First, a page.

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Original author: 
Sean Gallagher


MWE Lab's Emperor 1510 LX—don't call it a chair.

MWE Labs

Science fiction is filled with cherished seats of power, workstations that put the universe a finger-touch or a mere thought away. Darth Vader had his meditation pod, the Engineers of Prometheus had their womb-like control stations, and Captain Kirk has the Captain's Chair. But no real-life workstation has quite measured up to these fictional seats of power in the way that Martin Carpentier's Emperor workstations have.

The latest "modern working environment" from Carpentier's Quebec City-based MWE Lab is the Emperor 1510 LX. With a retractable monitor stand that can support up to five monitors (three 27-inch and two 19-inch), a reclining seat with thigh rest, a Bose sound system, and Italian leather upholstery, the Emperor 1510 LX looks more like a futuristic vehicle than a workstation.  And it's priced like a vehicle, too—it can soon be yours for the low, low price of $21,500.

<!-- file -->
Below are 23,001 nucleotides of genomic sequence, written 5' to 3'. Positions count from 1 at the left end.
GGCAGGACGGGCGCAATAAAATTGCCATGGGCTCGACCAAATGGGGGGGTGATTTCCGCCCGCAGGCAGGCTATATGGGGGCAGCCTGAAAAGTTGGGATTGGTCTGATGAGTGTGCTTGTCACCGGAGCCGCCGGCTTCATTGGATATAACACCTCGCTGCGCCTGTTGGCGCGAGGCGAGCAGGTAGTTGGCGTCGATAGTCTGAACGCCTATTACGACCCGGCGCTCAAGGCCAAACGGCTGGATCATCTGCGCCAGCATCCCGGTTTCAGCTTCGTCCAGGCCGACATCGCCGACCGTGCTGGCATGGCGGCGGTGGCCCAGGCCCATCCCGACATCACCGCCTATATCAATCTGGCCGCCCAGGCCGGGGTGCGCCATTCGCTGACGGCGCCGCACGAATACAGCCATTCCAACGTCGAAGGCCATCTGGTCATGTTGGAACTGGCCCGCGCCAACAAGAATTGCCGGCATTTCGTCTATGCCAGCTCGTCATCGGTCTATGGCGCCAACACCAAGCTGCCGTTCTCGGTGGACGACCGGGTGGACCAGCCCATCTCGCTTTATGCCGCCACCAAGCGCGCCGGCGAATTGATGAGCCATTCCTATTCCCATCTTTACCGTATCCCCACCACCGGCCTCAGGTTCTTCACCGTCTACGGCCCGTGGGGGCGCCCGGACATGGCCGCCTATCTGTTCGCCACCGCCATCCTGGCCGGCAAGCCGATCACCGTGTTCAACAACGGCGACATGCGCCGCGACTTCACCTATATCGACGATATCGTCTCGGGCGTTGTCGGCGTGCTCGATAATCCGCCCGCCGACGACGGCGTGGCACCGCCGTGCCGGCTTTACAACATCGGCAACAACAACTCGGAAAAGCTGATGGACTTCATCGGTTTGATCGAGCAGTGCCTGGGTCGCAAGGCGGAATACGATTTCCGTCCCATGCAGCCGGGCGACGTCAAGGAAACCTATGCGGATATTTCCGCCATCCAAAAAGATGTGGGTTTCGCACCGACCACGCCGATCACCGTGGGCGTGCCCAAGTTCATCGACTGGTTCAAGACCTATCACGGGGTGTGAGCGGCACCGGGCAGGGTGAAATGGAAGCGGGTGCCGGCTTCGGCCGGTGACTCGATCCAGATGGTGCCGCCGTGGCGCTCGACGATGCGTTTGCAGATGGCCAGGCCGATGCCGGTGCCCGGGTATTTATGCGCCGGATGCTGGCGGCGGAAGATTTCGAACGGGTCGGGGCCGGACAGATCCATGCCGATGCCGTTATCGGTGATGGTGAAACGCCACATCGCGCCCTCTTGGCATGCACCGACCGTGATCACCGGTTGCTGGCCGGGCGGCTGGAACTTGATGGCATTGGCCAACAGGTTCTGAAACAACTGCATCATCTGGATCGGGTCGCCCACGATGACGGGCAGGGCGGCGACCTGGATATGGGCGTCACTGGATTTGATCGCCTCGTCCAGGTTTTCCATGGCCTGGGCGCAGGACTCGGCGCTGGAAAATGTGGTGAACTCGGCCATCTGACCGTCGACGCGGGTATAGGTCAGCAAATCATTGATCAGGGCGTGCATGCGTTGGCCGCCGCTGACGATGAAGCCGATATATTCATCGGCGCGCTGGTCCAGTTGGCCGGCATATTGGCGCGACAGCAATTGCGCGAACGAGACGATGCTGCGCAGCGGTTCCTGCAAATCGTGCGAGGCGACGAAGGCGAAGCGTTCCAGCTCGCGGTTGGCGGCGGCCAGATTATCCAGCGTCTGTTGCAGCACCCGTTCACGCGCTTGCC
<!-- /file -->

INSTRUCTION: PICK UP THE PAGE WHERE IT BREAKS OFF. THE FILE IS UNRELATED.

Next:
Tale of the Scorpion

In 2006, Carpentier was slaving away as a web designer when he reached a breaking point. He was tired of his tangle of cables, the struggle to manage multiple monitors, and the horrible ergonomics that came with a standard computer desk. Inspired by the emperor scorpion, Carpentier modeled his workstation after its tail, with the monitors suspended at the stinger.

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It’s tough being an action hero; you’ve always got a target on your back. That is basically the premise of Everybody Wants to Kill Bruce, which assembles footage from over two dozen movies to create a ten-minute all-star reel in which Bruce Willis flees from danger at every turn. This cut doesn’t limit itself to footage from Bruce Willis movies, however. There are bits of Death Proof and Heat in there, among many others. (More than one Back the the Future movie? The Dark Knight? Sure, why not?)